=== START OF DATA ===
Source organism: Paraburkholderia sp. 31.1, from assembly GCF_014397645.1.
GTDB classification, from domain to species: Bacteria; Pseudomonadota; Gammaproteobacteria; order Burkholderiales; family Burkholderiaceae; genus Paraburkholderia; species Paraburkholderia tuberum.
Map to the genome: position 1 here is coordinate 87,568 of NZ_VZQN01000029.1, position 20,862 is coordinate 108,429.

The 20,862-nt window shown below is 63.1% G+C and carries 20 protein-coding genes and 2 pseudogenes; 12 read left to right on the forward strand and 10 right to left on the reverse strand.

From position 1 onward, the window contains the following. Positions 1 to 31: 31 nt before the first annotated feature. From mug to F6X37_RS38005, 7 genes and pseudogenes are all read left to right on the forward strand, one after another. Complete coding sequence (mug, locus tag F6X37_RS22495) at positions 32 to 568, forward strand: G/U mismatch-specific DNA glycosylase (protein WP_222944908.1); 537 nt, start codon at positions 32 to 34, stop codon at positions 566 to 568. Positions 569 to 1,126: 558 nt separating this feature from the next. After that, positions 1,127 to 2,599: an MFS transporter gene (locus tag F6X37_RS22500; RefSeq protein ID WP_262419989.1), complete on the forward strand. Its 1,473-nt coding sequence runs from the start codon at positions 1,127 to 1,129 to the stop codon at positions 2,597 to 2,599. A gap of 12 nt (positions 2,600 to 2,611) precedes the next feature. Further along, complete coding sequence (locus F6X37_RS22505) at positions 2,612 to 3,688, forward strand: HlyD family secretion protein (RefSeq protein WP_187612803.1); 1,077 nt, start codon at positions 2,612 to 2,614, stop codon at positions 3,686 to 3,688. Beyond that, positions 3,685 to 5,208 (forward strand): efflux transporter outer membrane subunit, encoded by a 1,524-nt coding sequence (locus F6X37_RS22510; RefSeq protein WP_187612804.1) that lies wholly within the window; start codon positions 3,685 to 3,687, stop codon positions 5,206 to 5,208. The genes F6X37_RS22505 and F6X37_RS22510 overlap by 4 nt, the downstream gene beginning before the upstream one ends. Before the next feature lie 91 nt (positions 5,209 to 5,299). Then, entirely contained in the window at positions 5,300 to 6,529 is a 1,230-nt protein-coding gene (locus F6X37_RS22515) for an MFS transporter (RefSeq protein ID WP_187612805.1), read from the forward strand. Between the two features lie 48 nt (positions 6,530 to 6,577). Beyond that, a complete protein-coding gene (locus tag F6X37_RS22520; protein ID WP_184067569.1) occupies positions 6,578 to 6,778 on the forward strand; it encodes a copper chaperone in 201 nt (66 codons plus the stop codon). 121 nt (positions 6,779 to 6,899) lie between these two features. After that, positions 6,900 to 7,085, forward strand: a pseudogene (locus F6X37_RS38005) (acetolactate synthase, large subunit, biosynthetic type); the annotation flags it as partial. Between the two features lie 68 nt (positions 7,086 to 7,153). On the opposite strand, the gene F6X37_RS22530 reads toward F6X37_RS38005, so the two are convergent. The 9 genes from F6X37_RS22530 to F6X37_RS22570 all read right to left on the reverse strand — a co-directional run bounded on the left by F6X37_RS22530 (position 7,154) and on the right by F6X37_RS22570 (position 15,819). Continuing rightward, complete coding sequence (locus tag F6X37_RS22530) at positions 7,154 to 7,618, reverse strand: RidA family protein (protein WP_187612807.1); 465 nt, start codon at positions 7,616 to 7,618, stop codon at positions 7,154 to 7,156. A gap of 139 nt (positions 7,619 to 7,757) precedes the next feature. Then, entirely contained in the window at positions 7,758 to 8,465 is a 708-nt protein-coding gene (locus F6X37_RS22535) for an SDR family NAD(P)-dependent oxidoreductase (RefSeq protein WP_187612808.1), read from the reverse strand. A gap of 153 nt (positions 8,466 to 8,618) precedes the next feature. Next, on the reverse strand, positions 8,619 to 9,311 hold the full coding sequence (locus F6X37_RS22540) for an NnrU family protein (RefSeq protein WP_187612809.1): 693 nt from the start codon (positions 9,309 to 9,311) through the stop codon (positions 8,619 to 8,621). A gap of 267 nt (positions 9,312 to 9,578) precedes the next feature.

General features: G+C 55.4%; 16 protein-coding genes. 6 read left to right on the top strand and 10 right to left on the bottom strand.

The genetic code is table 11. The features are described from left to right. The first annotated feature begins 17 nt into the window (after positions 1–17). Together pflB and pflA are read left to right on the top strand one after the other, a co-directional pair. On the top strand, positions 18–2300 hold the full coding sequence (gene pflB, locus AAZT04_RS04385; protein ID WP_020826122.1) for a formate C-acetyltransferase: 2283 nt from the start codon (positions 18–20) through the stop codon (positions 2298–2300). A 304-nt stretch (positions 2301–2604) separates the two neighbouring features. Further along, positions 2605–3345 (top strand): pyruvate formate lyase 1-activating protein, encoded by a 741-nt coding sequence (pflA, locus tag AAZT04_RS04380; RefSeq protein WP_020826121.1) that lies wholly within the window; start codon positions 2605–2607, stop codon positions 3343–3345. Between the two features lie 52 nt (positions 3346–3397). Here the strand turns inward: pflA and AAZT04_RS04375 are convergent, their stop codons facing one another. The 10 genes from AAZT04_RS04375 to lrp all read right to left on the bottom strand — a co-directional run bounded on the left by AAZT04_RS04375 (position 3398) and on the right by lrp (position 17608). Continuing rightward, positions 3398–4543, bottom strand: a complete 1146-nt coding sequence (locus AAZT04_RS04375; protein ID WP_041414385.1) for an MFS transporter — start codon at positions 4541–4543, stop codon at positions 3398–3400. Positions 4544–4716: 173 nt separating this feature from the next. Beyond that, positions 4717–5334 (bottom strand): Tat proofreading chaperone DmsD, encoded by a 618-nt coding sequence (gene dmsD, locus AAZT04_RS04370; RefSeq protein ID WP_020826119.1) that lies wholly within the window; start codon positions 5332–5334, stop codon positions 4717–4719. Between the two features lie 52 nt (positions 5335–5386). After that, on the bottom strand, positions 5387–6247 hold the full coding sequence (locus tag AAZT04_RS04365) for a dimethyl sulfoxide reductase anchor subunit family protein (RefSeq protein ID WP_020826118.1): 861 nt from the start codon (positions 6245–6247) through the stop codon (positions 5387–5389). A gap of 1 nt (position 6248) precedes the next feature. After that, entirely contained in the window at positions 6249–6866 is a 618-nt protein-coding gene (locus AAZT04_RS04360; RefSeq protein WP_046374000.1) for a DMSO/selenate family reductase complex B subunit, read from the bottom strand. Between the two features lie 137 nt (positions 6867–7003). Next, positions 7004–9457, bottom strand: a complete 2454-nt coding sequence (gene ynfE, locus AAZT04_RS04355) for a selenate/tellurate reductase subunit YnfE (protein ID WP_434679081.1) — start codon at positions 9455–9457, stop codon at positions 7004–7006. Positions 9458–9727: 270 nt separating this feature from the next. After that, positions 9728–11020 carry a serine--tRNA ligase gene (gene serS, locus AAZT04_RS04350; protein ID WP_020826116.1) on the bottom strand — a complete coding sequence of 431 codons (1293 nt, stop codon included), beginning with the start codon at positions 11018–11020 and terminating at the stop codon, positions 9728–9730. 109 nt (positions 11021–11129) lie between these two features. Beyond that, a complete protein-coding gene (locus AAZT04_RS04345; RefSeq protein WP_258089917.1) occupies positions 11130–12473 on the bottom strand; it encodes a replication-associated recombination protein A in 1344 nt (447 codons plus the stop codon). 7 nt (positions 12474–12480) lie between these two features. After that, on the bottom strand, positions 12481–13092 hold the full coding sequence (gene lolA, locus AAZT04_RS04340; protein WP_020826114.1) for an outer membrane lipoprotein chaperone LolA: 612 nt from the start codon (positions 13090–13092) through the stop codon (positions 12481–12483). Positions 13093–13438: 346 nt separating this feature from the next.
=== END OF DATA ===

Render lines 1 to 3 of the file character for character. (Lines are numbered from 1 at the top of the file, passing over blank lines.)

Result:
Source organism: Paraburkholderia sp. 31.1, from assembly GCF_014397645.1.
GTDB classification, from domain to species: Bacteria; Pseudomonadota; Gammaproteobacteria; order Burkholderiales; family Burkholderiaceae; genus Paraburkholderia; species Paraburkholderia tuberum.
Map to the genome: position 1 here is coordinate 87,568 of NZ_VZQN01000029.1, position 20,862 is coordinate 108,429.